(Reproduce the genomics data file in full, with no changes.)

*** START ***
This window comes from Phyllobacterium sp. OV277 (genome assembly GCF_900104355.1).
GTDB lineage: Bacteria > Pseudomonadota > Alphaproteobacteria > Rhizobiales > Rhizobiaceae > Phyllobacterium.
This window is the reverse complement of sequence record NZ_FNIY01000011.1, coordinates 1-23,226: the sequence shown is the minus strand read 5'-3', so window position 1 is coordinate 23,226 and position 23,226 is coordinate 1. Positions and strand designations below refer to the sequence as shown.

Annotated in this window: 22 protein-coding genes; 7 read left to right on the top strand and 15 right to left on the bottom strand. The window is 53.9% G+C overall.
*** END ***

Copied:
This window comes from Phyllobacterium sp. OV277 (genome assembly GCF_900104355.1).
GTDB lineage: Bacteria > Pseudomonadota > Alphaproteobacteria > Rhizobiales > Rhizobiaceae > Phyllobacterium.
This window is the reverse complement of sequence record NZ_FNIY01000011.1, coordinates 1-23,226: the sequence shown is the minus strand read 5'-3', so window position 1 is coordinate 23,226 and position 23,226 is coordinate 1. Positions and strand designations below refer to the sequence as shown.

Annotated in this window: 22 protein-coding genes; 7 read left to right on the top strand and 15 right to left on the bottom strand. The window is 53.9% G+C overall.